Diamond formation in the very deep Earth may be a more common process than previously thought, according to a new study in the journal Nature Communications.
“Diamonds may not be as rare as once believed, but this finding won’t mean deep discounts at local jewelry stores,” said study authors Prof. Dimitri Sverjensky and Dr Fang Huang, both from the Johns Hopkins University.
“For one thing, the prevalence of diamonds near the Earth’s surface still depends on relatively rare volcanic magma eruptions that raise them from the depths where they form.”
“For another, the diamonds being considered in studies are not necessarily the stuff of engagement rings, unless the recipient is equipped with a microscope. Most are only a few microns across and are not visible to the unaided eye.”
Using a chemical model, the team found that diamonds could be born in a natural chemical reaction that is simpler than the two main processes that up to now have been understood to produce diamonds.
Specifically, the model shows that diamonds can form with an increase in acidity during interaction between water and rock.
“We show that diamonds could form due to a drop in pH during water–rock interactions,” the scientists wrote in the paper. “We use a recent theoretical model of deep fluids that includes ions, to show that fluid can react irreversibly with eclogite at 1,652 degrees Fahrenheit (900 degrees Celsius) and 5.0 GPa, generating diamond and secondary minerals due to a decrease in pH at almost constant oxygen fugacity.”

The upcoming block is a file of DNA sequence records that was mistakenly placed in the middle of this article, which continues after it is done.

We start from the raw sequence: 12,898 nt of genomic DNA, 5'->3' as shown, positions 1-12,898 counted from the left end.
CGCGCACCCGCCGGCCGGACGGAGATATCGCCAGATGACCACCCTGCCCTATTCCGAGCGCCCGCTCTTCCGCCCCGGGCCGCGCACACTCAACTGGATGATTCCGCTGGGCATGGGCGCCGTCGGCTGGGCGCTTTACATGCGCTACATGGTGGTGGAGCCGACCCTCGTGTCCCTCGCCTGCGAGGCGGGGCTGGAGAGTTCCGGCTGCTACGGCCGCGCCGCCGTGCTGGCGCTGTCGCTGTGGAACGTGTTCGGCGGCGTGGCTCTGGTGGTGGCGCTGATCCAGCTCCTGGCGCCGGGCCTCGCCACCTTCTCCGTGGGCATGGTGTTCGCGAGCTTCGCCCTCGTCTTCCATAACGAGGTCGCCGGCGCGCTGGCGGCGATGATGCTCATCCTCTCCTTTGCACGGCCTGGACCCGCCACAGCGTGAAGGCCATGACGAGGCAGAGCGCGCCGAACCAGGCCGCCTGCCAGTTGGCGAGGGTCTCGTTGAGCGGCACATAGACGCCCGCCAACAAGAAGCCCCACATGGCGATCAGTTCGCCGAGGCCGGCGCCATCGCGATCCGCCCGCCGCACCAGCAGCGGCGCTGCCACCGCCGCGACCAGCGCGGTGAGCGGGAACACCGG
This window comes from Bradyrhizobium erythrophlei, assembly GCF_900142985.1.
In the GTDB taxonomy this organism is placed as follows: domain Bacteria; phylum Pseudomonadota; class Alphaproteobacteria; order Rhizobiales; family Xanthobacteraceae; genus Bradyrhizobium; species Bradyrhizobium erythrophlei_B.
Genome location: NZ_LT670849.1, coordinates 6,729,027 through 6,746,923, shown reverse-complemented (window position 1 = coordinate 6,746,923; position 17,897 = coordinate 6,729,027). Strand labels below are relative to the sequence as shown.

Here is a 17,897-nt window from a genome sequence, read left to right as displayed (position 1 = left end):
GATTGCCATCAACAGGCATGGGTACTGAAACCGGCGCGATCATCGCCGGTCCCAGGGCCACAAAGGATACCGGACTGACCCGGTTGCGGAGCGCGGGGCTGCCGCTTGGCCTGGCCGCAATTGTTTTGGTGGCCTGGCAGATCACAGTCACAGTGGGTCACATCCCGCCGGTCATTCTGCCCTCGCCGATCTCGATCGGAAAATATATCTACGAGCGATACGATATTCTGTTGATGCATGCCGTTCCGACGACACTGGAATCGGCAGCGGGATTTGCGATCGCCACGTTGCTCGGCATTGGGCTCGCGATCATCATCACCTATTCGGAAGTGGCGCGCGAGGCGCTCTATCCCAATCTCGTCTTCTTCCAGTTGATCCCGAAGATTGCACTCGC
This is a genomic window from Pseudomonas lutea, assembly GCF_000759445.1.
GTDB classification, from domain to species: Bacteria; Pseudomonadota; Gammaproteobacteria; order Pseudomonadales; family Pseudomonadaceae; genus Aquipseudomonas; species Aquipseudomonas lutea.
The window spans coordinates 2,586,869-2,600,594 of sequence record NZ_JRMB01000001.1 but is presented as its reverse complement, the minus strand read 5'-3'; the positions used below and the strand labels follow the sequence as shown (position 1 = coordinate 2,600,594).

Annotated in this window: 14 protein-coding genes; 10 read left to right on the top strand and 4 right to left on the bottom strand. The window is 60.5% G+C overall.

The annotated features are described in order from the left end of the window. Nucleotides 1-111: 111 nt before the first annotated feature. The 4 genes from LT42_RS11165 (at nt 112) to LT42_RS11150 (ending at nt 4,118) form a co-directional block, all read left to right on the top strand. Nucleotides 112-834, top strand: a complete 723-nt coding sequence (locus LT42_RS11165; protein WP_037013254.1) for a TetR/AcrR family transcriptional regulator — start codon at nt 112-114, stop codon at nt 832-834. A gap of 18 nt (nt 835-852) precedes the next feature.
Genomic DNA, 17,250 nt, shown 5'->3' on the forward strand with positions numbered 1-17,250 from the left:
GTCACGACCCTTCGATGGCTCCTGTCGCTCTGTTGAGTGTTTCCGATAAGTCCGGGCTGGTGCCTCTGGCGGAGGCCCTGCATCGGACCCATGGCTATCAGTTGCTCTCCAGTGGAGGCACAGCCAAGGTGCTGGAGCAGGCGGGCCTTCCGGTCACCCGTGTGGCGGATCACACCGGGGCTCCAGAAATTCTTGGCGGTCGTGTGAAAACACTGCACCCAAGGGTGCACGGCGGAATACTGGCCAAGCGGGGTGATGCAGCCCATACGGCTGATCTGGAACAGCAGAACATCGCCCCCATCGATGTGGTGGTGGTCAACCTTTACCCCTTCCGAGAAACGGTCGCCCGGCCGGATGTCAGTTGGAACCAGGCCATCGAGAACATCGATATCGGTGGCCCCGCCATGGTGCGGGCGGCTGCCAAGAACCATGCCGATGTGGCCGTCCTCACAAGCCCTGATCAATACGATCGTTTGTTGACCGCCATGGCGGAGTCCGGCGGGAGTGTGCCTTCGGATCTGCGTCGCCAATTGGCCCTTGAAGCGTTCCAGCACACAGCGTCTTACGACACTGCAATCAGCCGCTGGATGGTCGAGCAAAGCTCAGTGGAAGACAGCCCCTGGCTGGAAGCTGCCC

The common understanding up to now has been that diamonds are formed in the movement of fluid by the oxidation of methane or the chemical reduction of carbon dioxide.
“The new study showed that water could produce diamonds as its pH falls naturally – that is, as it becomes more acidic – while moving from one type of rock to another,” Prof. Sverjensky said.
“The more people look, the more they’re finding diamonds in different rock types now. I think everybody would agree there’s more and more environments of diamond formation being discovered,” he added.
“Overall, our results constitute a new quantitative theory of diamond formation as a consequence of the reaction of deep fluids with the rock types that they encounter during migration,” the scientists concluded.
Sverjensky, D.A. & Huang, F. 2015. Diamond formation due to a pH drop during fluid-rock interactions. Nature Communications 6: 8702; doi: 10.1038/ncomms9702
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